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On “Real” Socialism

Summary:
As children die of hunger in Venezuela, an old line is making a comeback: it’s not real socialism! One version of this reply alleges that socialism requires that workers directly control the means of production. So even though the Venezuelan government has placed over 500 companies under state control, this system qualifies “state capitalism” rather than socialism. I won’t address this move except to mention that there are plenty of cases where socialists are happy to identify socialism with state control—see, for instance, the Democrat Socialists of America’s explicit endorsement of “government-run healthcare.” The version of the “not real socialism” argument that I’m interested in is the one that claims Venezuela isn’t socialist because it doesn’t live up to the stated goals

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As children die of hunger in Venezuela, an old line is making a comeback: it’s not real socialism!

One version of this reply alleges that socialism requires that workers directly control the means of production. So even though the Venezuelan government has placed over 500 companies under state control, this system qualifies “state capitalism” rather than socialism. I won’t address this move except to mention that there are plenty of cases where socialists are happy to identify socialism with state control—see, for instance, the Democrat Socialists of America’s explicit endorsement of “government-run healthcare.”

The version of the “not real socialism” argument that I’m interested in is the one that claims Venezuela isn’t socialist because it doesn’t live up to the stated goals of socialism. Here’s an example, picked more or less at random, from Nathan Robinson of Current Affairs:

“Like many other examples of radically authoritarian “socialist” regimes, the collapse of Venezuela tells us a lot more about the problems of dictatorship, corruption, and incompetence than it does about “socialism” . . . Venezuelan “socialism” is socialistic in name only. In fact, the government is comprised of corrupt elites who have barely pretended to be socialists, and have recently been abandoning even the label . . . They are wealthy and self-interested, with no real concern for equality.”

On Robinson’s view, generosity and equality are baked right into the definition of socialism. Indeed, he is refreshingly explicit about this: “If there isn’t equality, there isn’t socialism, no matter what the country’s leaders may choose to call themselves. Dictatorships are profoundly unequal, and since my politics demand equality, you can’t indict my politics by pointing to a highly unequal society.”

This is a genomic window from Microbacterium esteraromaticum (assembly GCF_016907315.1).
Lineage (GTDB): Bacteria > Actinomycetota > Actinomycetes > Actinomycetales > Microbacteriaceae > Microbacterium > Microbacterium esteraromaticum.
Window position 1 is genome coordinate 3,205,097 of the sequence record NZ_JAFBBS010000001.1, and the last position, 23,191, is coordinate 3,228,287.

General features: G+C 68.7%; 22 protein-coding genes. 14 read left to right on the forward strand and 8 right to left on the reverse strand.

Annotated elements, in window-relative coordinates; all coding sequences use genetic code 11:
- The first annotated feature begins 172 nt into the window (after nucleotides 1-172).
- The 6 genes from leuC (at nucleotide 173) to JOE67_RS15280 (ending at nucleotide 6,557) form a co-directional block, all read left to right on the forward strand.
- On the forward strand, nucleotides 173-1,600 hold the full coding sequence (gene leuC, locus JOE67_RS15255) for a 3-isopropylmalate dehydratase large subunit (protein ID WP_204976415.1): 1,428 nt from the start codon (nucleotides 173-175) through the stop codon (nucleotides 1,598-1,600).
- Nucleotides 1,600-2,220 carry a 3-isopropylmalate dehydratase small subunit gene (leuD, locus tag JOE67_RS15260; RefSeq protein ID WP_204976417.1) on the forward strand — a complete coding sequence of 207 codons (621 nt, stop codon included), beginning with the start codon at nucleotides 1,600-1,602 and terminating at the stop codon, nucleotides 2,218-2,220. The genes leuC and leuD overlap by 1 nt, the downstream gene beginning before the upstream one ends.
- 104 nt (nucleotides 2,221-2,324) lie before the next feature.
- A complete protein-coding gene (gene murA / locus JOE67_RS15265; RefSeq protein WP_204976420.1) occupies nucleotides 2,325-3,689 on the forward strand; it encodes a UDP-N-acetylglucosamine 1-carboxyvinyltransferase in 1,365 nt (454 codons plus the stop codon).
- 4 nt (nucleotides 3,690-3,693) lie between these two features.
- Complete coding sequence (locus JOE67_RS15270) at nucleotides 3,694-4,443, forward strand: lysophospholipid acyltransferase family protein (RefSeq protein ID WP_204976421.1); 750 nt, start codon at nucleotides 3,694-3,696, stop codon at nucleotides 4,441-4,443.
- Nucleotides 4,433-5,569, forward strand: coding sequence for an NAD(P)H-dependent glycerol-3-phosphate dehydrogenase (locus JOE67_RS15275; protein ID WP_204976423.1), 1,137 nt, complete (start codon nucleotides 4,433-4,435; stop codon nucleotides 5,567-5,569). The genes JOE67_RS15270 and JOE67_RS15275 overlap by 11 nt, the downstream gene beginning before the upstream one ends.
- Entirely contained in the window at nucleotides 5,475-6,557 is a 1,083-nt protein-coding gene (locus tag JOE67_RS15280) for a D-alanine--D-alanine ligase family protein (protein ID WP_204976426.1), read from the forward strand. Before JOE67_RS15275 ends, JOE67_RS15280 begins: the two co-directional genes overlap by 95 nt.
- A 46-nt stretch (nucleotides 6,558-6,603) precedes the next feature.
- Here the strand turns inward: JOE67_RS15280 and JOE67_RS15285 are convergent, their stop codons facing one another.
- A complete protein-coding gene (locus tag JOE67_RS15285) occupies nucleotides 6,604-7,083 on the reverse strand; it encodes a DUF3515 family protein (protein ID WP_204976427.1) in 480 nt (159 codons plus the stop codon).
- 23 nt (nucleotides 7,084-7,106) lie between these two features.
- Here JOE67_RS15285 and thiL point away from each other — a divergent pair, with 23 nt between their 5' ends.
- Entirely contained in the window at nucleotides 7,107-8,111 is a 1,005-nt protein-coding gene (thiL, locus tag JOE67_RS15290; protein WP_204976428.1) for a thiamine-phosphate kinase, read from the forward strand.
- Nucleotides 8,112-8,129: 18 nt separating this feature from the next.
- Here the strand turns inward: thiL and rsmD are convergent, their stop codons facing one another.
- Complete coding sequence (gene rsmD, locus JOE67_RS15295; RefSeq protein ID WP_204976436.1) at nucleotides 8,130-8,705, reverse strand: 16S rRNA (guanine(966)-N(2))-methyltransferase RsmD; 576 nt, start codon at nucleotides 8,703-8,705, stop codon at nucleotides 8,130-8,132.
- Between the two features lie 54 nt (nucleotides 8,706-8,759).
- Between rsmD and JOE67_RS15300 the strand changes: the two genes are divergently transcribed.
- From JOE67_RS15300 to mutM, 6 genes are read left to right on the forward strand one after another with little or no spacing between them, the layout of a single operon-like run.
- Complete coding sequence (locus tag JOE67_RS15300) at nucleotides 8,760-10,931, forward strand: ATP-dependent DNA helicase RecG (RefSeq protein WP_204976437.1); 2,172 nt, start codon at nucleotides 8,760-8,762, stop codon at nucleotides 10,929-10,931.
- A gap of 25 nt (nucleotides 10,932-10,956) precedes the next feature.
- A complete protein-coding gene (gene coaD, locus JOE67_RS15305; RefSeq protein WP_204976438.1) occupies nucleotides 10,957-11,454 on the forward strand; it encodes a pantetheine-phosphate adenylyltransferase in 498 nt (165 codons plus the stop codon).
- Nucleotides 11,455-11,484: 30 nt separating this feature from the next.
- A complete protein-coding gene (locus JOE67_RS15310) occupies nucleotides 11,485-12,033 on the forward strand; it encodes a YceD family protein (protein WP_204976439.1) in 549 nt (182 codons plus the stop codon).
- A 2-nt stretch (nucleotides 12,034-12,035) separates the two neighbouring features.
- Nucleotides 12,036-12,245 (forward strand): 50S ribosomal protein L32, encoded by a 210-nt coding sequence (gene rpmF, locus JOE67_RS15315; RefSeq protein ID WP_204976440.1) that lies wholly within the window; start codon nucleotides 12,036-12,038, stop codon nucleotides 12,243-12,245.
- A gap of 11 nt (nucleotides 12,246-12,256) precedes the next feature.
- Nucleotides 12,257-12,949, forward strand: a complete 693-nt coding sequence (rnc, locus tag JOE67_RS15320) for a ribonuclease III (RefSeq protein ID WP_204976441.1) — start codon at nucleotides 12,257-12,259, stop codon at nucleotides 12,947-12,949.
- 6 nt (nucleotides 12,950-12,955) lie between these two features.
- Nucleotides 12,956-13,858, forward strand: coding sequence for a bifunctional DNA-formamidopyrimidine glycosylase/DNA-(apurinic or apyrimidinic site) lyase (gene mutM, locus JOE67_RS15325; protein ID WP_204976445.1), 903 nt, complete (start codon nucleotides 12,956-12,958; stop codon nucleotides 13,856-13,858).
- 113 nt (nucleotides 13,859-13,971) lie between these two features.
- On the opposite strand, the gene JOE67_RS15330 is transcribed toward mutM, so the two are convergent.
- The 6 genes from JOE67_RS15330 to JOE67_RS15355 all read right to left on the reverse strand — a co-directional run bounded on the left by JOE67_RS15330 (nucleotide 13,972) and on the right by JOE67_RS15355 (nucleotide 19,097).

If we define socialism in terms of a moral ideal, then a greedy political regime with little concern for equality and the common good can never, by definition, qualify as socialist. But as Jason has pointed out, we shouldn’t build moral principles into the very concept of socialism. For one, this move makes arguments about the moral status of socialist institutions completely uninteresting. To evaluate socialism, we need not look at the real-world outcomes produced by (ostensibly) socialist regimes; we need only check the words Merriam-Webster uses in its entry titled “socialism.”

But I want to make a different point. Socialists who play the “not real socialism” card when real-world regimes fail to produce a worker’s paradise are thereby deprived of their right to criticize fascism. After all, consider these descriptions of fascism from Mussolini:

“Fascism establishes the real equality of individuals before the nation […] The object of the regime in the economic field is to ensure higher social justice for the whole of the Italian people.”

“When the war is over, in the world’s social revolution that will be followed by a more equitable distribution of the earth’s riches, due account must be kept of the sacrifices and of the discipline maintained by the Italian workers. The Fascist revolution will make another decisive step to shorten social distances.”

“We are fighting to impose a higher social justice. The others are fighting to maintain the privileges of caste and class. We are proletarian nations that rise up against the plutocrats.”

If one judges socialism in terms of its stated ideals rather than its real-world results, then why not do the same for fascism? Sure, Italy actually produced a police state, caused widespread poverty, “murdered many thousands of civilians, bombed the Red Cross, dropped poison gas, starved infants in concentration camps and tried to annihilate cultures deemed inferior.” But a fascist could simply respond in exactly the same way that Robinson does, namely by saying, “If there isn’t social justice, real equality of individuals, and a fight against privilege, there isn’t fascism, no matter what the country’s leaders may choose to call themselves.” Few would take the “not real fascism” reply seriously; I see no reason why we should treat socialism any differently.

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